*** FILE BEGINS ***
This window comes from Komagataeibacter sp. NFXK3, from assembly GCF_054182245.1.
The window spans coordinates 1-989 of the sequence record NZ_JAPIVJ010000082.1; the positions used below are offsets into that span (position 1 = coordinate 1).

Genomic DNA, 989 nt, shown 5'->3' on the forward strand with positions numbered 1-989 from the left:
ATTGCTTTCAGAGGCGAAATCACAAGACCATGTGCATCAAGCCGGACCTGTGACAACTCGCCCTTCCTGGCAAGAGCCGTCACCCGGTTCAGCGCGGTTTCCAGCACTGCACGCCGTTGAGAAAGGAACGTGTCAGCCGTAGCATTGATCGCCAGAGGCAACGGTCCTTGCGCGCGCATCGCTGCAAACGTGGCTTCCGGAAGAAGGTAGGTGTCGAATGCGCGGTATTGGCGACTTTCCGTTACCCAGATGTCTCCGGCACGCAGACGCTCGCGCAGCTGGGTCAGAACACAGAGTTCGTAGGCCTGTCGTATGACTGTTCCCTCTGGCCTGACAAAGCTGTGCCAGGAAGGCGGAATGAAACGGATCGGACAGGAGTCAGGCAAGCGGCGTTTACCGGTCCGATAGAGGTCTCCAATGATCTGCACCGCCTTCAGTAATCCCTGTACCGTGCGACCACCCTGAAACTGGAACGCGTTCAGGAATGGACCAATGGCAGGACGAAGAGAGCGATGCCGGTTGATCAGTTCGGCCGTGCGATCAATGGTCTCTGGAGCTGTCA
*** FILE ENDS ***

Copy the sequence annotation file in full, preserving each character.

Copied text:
This window comes from Komagataeibacter sp. NFXK3, from assembly GCF_054182245.1.
The window spans coordinates 1-989 of the sequence record NZ_JAPIVJ010000082.1; the positions used below are offsets into that span (position 1 = coordinate 1).

Genomic DNA, 989 nt, shown 5'->3' on the forward strand with positions numbered 1-989 from the left:
ATTGCTTTCAGAGGCGAAATCACAAGACCATGTGCATCAAGCCGGACCTGTGACAACTCGCCCTTCCTGGCAAGAGCCGTCACCCGGTTCAGCGCGGTTTCCAGCACTGCACGCCGTTGAGAAAGGAACGTGTCAGCCGTAGCATTGATCGCCAGAGGCAACGGTCCTTGCGCGCGCATCGCTGCAAACGTGGCTTCCGGAAGAAGGTAGGTGTCGAATGCGCGGTATTGGCGACTTTCCGTTACCCAGATGTCTCCGGCACGCAGACGCTCGCGCAGCTGGGTCAGAACACAGAGTTCGTAGGCCTGTCGTATGACTGTTCCCTCTGGCCTGACAAAGCTGTGCCAGGAAGGCGGAATGAAACGGATCGGACAGGAGTCAGGCAAGCGGCGTTTACCGGTCCGATAGAGGTCTCCAATGATCTGCACCGCCTTCAGTAATCCCTGTACCGTGCGACCACCCTGAAACTGGAACGCGTTCAGGAATGGACCAATGGCAGGACGAAGAGAGCGATGCCGGTTGATCAGTTCGGCCGTGCGATCAATGGTCTCTGGAGCTGTCA